Funny how the world works: even back in the ‘40s, the Brits trusted American machines more than their home-grown designs when it came to serious work in tough conditions. To wit: the British Army used Chevrolet trucks – not Austin, Dennis, Daimler or whatever – in Burma. And somehow, these old beasts just won’t die, so they’re still in use.
It’s been very quiet in this part of the world for the past couple of weeks, as this is the Buddhist New Year (Thingyan, in the local vernacular). The whole country more or less shuts down for a good ten days while most folks throw water at each other, spend time with their families and/or get blind drunk. Shops, offices and public transport are non-existent. Plus, it’s the height of the hot season right now: temperatures hover around 35-40°C (95-105°F) under a blistering sun, accompanied by frequent power and water outages. So foreign folks such as yours truly usually get the hell out of the city, if not the country, for the sake of health and sanity.
This year, we elected to spend a few days within Myanmar, but at a resort on the coast in Rakhine State called Ngapali. The Bay of Bengal is as hot as Yangon, but more breezy and pretty. We had to endure the water throwing when getting out of the resort, but things like that don’t matter as much when you’re on holiday. I did keep my eyes to the ground and my nose peeled for interesting automotive encounters. And lo and behold, the above picture was snapped. I had seen the likes of this bus before. They are still around in touristic places, of which Ngapali certainly was one.
These Chevrolet buses used to be the standard Burmese city bus back in the day. And those days are not too far away. The above photo (found on the interwebs) was taken in 2007, when one of these venerable vehicles was still doing its daily chores as a city bus. Sometime between 2007 and 2012, all these pre-war Chevrolet buses were retired as public buses, replaced by 20-or-30-something-year-old Mitsubishi, Hino or Hyundai vehicles generously donated by Japan and Korea, which are self-destructing on Burmese city roads as we speak. Oh, and there are a few new buses too – all Chinese-made and usually running on CNG.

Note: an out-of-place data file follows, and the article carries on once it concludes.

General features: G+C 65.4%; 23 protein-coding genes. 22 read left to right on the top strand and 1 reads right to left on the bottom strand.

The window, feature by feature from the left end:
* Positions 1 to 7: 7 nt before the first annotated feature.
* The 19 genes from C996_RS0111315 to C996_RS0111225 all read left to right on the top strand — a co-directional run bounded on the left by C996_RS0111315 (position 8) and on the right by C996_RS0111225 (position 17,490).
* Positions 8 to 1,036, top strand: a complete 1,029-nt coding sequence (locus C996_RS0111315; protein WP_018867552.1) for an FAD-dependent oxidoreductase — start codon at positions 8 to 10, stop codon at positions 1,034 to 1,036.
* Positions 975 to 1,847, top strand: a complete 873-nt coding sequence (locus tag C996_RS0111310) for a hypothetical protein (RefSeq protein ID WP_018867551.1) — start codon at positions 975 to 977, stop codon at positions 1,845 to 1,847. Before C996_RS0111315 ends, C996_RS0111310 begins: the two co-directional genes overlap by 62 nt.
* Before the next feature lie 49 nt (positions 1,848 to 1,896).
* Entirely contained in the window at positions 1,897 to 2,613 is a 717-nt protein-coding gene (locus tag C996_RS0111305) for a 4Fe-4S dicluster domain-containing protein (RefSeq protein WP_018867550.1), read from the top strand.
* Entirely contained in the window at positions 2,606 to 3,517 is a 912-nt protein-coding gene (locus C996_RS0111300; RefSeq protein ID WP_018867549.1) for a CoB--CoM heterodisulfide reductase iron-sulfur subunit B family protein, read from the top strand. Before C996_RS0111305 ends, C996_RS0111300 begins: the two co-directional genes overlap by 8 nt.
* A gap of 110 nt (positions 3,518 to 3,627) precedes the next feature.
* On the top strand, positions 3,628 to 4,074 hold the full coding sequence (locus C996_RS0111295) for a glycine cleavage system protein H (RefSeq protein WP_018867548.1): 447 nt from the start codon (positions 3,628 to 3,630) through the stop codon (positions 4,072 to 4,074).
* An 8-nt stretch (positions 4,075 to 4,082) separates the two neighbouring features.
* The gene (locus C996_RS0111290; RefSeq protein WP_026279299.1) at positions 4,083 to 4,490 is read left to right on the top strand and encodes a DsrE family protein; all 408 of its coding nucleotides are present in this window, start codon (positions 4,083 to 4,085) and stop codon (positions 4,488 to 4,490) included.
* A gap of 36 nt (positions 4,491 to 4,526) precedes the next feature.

There isn’t a whole lot to elaborate on about these Chevy buses. The bodywork seems to largely consist of wood, which is abundant here. The underpinnings are allegedly Canadian-built Chevrolet C-15 trucks that the British Army used extensively from about 1939 to the independence of Burma in 1948. There were a lot of these trucks left over from the Brits, so the Burmese converted many to become “Big Belly” buses, which is how this vehicle was affectionately known here for decades.
Most of these buses lost their original Perkins engines long ago, usually replaced with Nissan units. And since even the best teak in the world can become dry and warped after years of tough use, many were rebodied at least once, and repainted as often as possible.
The ones I saw in Ngapali had been freshly re-done, no doubt about it. The interior and especially the driver’s cabin are clearly 21st Century.
But this does not detract from the vehicle’s overall charm. The blunt, squarish face doesn’t really meld with the streamlined body, complete with fender skirts and comically-shaped last-row windows. These buses have character. Good job I found one sitting at the airport, just as I was about to fly back home: I had only managed to capture one of the three buses I kept seeing in that area (the 3rd photo of this piece, the blue bus) on the go. Now, at least, I could get a few nice shots…
I would have had some CC material in any case, as I had encountered another Chevrolet “blast from the past” a couple days prior – this one must have been imported after the Second World War though, and perhaps was always a civilian.
This is (probably, I’m no expert!) a 1945-46 truck chassis with a locally-built rear body – pretty recently refurbished it was, too, with rattan and a strange stain-glass window effect to cap it all off.
I say I’m no expert because 1. That’s the truth and 2. Chevy made so many variations of these trucks that it’s impossible for me to tell which one this was originally. But if I’m not mistaken, this is a 1941-1947 civilian Chevrolet truck — doubtful any would have made it to Burma before 1945.
This is one of two identical buses used by one of the resorts in Ngapali. If you ever get there by plane, after a bumpy ride in an ageing ATR, you could get a bumpy ride in this ancient Chevy to your hotel. (No such luck with the resort we booked at, unfortunately – just a boring Toyota Grande HiAce).
At least this Chevy kept its original dash. I particularly like the placement of the fuel filler cap, at the driver’s feet. Ford Pinto, eat your heart out.
It is unlikely that this truck still has its original engine, as Chevrolet parts must’ve dried up in Burma about 40-odd years ago when the country went into semi-autarky for a few decades. But even if it’s got a Hino or FAW heart, this old thing is still on the road, and that’s got to count for something.